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    That is why there is OpenTelemetry initiative (this is merge of 2 earlier projects - OpenCensus and OpenTracing) and in near future there is plan to create “agent” that could work locally and provide all metrics and traces via built in, local, basic dashboard. The only missing part in such case would be logging, but I think that console is “good enough” for that (unless you need distributed logs, then it would be nice to provide some kind of local service for storing logs in in-memory buffer).

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      Speaking as a Prometheus developer, it’s very easy to run Prometheus locally and I’ve done this in the past to debug both Prometheus (https://www.robustperception.io/optimising-go-allocations-using-pprof) and other applications. Most of the time I’m debugging the sort of issue that metrics aren’t suitable for though, so I’ll be print lining.

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        True, and his only example here was basically HTTP transport, which is but 1 aspect of dev observability that’s horrid.

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          There’s also jaeger that came out of Uber, I think there are a fair few projects using it and it’s pretty stable and has a fairly nice web-based UI.

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            Try running Elasticsearch + Filebeat rather than the full ELK stack for a more lightweight approach. Ingest pipelines negate most of the need for Logstash and Kibana can be spun up when needed. You can also change the processors config option to make Elasticsearch reduce the processors it uses. NB I work at Elastic.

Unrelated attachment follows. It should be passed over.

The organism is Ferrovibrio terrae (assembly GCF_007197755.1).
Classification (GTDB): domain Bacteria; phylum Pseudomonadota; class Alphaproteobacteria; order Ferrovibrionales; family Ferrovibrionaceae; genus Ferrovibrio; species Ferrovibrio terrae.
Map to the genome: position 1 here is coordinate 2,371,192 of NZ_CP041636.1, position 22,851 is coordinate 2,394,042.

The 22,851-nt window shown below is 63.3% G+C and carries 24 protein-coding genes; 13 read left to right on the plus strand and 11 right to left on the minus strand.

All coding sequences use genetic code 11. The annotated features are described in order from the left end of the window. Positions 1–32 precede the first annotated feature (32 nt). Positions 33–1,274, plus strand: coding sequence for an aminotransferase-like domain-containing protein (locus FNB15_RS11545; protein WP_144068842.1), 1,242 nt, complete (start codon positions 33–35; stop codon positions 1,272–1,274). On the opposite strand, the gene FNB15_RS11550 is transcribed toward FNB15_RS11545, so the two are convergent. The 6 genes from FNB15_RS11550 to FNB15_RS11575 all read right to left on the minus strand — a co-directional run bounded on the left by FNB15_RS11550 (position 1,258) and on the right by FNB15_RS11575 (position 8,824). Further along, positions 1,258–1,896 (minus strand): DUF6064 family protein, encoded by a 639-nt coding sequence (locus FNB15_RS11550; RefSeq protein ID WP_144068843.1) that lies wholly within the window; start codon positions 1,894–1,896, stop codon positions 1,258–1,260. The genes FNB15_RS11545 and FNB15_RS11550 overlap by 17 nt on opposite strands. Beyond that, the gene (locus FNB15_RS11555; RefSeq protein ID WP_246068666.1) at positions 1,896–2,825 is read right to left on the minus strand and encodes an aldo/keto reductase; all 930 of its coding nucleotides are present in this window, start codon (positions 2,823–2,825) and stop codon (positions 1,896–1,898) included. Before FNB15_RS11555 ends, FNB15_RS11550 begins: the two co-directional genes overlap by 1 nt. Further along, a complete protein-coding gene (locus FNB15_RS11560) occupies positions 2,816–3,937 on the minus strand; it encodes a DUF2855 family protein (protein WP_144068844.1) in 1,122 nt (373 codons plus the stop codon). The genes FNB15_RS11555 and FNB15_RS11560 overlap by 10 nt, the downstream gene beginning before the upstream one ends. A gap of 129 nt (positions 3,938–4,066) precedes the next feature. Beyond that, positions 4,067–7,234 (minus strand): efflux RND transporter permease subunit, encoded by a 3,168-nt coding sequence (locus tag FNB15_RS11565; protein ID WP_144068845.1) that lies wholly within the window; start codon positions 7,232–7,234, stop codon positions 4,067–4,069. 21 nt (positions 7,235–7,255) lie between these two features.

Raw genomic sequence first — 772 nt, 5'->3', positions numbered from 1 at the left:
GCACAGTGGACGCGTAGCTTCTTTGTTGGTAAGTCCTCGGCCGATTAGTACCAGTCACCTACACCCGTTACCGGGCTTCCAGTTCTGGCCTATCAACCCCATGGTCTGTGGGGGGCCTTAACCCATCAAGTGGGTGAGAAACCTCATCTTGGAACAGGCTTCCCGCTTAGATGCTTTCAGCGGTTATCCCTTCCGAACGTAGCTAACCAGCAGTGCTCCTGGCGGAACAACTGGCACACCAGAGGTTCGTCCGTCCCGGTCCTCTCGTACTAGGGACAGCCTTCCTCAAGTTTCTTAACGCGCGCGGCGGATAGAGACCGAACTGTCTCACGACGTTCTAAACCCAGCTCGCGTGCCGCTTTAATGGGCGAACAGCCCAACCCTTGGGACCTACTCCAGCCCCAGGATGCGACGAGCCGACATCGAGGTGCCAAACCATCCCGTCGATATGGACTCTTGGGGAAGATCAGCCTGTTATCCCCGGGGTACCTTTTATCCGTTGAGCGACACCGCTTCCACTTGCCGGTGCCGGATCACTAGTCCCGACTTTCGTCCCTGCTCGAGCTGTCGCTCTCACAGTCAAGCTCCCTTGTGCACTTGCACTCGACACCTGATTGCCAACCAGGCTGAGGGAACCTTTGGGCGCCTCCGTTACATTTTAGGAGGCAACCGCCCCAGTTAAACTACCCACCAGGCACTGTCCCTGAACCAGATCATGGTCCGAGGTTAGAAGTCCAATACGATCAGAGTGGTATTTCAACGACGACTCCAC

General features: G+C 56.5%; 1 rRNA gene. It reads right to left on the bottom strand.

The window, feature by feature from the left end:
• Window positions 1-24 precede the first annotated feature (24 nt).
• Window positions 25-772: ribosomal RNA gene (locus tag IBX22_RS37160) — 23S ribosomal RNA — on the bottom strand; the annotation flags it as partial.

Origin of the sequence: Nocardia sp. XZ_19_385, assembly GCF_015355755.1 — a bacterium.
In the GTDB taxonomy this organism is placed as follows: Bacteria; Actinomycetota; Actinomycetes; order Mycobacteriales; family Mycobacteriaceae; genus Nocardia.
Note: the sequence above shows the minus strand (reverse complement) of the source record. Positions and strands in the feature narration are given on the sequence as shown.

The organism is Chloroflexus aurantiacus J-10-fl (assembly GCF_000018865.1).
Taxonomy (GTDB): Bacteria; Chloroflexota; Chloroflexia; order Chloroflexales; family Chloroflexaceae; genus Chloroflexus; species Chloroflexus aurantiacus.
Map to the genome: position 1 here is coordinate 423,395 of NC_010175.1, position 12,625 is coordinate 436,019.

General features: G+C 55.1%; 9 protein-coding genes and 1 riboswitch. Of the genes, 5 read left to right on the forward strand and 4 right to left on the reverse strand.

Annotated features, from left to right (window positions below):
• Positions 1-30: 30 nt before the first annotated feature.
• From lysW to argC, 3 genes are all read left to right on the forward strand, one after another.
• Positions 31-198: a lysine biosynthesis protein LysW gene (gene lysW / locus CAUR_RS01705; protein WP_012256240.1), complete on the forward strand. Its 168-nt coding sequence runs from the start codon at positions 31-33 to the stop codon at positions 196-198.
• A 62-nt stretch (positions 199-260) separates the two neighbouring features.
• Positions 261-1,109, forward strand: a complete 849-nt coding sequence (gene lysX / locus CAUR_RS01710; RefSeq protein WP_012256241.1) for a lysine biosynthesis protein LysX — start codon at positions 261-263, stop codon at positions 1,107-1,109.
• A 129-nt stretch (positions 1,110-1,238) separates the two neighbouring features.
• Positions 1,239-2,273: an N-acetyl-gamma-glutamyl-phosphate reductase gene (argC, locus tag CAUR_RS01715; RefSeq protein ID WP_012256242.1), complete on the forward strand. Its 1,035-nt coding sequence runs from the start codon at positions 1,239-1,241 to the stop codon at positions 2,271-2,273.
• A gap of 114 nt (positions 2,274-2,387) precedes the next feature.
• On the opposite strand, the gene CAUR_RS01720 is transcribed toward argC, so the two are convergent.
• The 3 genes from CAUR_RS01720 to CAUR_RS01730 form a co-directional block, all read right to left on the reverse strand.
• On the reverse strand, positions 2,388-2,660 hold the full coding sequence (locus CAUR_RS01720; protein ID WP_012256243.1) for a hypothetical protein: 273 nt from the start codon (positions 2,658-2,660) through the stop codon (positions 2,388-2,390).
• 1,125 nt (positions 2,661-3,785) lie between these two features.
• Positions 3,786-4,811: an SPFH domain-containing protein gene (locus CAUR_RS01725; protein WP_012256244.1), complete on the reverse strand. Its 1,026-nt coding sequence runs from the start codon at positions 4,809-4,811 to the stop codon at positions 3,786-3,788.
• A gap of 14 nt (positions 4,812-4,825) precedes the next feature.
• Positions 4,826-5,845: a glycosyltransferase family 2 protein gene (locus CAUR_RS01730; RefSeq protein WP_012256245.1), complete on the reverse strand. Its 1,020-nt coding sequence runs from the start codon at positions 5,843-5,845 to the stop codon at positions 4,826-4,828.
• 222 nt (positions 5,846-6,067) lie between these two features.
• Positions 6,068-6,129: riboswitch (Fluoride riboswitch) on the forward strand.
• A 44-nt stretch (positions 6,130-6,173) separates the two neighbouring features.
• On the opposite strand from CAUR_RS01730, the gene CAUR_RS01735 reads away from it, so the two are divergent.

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              With open census you get zpages which does pretty much exactly what the author is talking about.

              https://opencensus.io/zpages/

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                Yes, but OpenCensus is going to be shut down (probably this year) and moved to the OpenTelemetry.

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                  OpenTelemetry is nice but you can’t use it yet. Well maybe you can in Java but not any of the other languages. OpenCensus is here right now and the API will be compatible with OpenTelemetry.

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                    Will be similar, but it isn’t yet decided whether it will be 1:1 compatible (source, I am part of team that implement OC/OT in Erlang and we are discussing it).

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                      The site states

                      We are still working on the first production-ready release of OpenTelemetry. For those who want to start instrumenting production code immediately, use either OpenCensus or OpenTracing. OpenTelemetry will provide compatibility bridges and there is no need to wait for production-ready OpenTelemetry APIs in your language

                      So even if it’s not 1:1, the compat layer should be fine.

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                what’s people’s perspective on ephemeral clusters designated for development, with laptops essentially thin clients the cluster? it’s something I’ve thought might be useful, but would be a dramatic workflow shift.

                i.e., the above problem gets turned into a zero because the cluster is where work happens.